The Prick of Noon
Eddie Teeters, the narrator, quickly wins our sympathy through an odd mixture of wit, wisdom, naivete, and unabashed yearning for a lady and a life-style belonging to the moneyed set. In recounting Eddie’s attempt to escape his Backbone, Arkansas, roots and adopt the casual ways and vernacular of Merrymount, Connecticut, De Vries employs numerous comic devices, from Eddie’s malapropisms and unconscious double entendres to caricature, and creates a pathos which is intensified by the humor.
The story consists of Eddie’s ludicrous attempts to ingratiate himself with Cynthia Pickles, an attractive woman who epitomizes the smart set of Rolling Acres, where, as Eddie notes, “men in bleeding madras shorts bounced golf balls off pre-Revolutionary gravestones.” He first encounters her at poolside, racquet in hand, and is smitten immediately, both by “the princess” and her “habitat group,” which urbanely discusses little restaurants in Trieste and similar pressing subjects.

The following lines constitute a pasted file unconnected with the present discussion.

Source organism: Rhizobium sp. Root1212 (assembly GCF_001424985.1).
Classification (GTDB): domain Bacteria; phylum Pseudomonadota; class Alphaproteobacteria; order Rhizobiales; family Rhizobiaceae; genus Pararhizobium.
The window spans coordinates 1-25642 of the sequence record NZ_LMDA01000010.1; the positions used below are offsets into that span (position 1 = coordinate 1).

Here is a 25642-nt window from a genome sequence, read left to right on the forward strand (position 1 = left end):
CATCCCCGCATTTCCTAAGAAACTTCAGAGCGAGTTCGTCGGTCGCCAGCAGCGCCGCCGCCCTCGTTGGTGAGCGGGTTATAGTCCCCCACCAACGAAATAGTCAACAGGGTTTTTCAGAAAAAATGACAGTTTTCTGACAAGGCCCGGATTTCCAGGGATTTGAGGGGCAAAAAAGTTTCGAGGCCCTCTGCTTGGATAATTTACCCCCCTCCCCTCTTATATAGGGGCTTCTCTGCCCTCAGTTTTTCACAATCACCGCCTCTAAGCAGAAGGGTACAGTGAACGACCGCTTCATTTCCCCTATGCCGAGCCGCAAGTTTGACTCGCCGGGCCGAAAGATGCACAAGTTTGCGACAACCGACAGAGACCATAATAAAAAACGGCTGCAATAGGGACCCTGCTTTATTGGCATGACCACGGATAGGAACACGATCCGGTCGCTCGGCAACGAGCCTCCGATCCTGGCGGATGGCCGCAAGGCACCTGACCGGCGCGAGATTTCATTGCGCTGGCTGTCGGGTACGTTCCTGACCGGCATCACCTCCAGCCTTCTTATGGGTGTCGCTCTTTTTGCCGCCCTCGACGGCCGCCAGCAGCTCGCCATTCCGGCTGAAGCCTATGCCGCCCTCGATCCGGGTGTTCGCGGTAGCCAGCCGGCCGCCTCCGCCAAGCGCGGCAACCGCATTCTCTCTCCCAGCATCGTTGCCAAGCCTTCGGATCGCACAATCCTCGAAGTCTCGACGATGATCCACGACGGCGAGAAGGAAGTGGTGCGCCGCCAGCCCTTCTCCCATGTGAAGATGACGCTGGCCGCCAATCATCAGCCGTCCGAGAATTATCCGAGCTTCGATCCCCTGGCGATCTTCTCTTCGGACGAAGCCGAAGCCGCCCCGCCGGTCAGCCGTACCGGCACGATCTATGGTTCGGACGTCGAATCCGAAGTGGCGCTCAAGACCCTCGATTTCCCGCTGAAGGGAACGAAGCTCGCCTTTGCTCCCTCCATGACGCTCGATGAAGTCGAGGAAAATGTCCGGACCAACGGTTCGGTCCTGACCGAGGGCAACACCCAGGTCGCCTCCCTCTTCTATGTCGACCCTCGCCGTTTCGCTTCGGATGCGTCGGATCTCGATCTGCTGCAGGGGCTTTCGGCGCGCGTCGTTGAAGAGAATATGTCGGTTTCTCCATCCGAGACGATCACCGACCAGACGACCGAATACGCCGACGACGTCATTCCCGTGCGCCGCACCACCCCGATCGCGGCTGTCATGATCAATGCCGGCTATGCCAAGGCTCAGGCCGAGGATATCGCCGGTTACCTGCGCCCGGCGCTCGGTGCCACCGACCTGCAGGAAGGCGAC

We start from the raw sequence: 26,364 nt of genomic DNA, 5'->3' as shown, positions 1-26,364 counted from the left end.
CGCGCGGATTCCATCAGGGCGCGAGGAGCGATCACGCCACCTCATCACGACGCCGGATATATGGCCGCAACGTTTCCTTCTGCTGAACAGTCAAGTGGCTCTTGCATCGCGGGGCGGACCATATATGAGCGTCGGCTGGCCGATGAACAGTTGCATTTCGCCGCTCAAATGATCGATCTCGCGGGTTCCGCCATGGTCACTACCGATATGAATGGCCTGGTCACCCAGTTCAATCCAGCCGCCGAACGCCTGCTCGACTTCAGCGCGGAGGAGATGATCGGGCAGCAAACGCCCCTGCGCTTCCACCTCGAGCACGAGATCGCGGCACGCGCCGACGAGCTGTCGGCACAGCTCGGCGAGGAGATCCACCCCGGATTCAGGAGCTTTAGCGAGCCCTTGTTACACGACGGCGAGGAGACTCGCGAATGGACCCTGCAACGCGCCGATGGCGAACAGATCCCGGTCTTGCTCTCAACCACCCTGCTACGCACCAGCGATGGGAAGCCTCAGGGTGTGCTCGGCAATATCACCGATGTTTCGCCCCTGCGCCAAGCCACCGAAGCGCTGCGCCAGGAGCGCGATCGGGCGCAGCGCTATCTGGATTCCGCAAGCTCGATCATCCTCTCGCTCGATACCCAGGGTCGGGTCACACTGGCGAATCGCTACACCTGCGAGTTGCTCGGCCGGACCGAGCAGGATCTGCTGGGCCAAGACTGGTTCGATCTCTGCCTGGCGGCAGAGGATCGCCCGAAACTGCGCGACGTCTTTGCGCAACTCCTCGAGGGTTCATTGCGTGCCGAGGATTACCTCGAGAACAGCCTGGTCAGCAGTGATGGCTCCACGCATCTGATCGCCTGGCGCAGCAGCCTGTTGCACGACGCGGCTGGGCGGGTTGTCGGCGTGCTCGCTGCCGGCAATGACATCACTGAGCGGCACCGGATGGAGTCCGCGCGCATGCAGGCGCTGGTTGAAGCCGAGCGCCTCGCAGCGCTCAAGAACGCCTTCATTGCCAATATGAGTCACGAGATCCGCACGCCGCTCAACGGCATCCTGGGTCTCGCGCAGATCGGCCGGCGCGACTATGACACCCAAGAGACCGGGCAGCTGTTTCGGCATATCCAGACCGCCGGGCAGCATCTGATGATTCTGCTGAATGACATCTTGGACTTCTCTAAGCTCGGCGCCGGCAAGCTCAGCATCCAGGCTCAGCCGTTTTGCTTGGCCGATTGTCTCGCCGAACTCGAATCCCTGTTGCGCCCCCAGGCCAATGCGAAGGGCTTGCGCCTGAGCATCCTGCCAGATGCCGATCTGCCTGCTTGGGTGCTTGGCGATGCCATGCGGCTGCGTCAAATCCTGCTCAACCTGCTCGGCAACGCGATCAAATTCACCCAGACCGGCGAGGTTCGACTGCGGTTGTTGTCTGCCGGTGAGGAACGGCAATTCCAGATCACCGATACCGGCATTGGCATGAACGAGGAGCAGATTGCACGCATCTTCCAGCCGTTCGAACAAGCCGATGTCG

Eddie wants in. His attempts to imitate the ways of what he terms this “genus Homo suburbantis” are not only amusing--such as purchase of a ridiculously long stretch limousine--but provide ample opportunity for the author to satirize the values of the middle and upper classes. Eddie falls “in lust” with nearly every female he sees but repeatedly returns, “a knight in shiny armor,” to his quest for Ms. Pickles.
Eddie has his deceptions as well as desires. He must keep secret his role as producer and stuntman in “Sexucation” films, a screen equivalent of the book THE JOY OF SEX. On his way to respectability, Eddie must conceal his means. As he himself remarks, he is the “Gatsby de nos jours.”
The possibilities for irony and humor in such a comedy of eros are immense, and De Vries does not miss a beat. The wit and verbal play are clever and make for easy reading yet strike close enough to our aims and ambitions to compel us in the end to laugh at our own pretensions.